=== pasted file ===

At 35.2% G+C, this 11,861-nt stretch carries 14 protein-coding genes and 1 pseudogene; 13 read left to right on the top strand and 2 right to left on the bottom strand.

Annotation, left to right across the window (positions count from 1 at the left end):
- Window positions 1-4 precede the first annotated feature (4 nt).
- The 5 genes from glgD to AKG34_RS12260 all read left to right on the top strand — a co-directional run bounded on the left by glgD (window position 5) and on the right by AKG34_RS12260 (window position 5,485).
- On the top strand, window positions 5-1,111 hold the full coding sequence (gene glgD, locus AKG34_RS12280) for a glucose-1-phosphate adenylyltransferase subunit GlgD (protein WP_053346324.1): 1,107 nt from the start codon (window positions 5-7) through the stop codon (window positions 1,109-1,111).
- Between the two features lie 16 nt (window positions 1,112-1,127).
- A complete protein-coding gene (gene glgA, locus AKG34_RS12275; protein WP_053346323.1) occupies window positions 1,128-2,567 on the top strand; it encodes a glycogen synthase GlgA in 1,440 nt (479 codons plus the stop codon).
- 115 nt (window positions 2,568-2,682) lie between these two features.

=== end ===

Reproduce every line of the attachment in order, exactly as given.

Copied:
At 35.2% G+C, this 11,861-nt stretch carries 14 protein-coding genes and 1 pseudogene; 13 read left to right on the top strand and 2 right to left on the bottom strand.

Annotation, left to right across the window (positions count from 1 at the left end):
- Window positions 1-4 precede the first annotated feature (4 nt).
- The 5 genes from glgD to AKG34_RS12260 all read left to right on the top strand — a co-directional run bounded on the left by glgD (window position 5) and on the right by AKG34_RS12260 (window position 5,485).
- On the top strand, window positions 5-1,111 hold the full coding sequence (gene glgD, locus AKG34_RS12280) for a glucose-1-phosphate adenylyltransferase subunit GlgD (protein WP_053346324.1): 1,107 nt from the start codon (window positions 5-7) through the stop codon (window positions 1,109-1,111).
- Between the two features lie 16 nt (window positions 1,112-1,127).
- A complete protein-coding gene (gene glgA, locus AKG34_RS12275; protein WP_053346323.1) occupies window positions 1,128-2,567 on the top strand; it encodes a glycogen synthase GlgA in 1,440 nt (479 codons plus the stop codon).
- 115 nt (window positions 2,568-2,682) lie between these two features.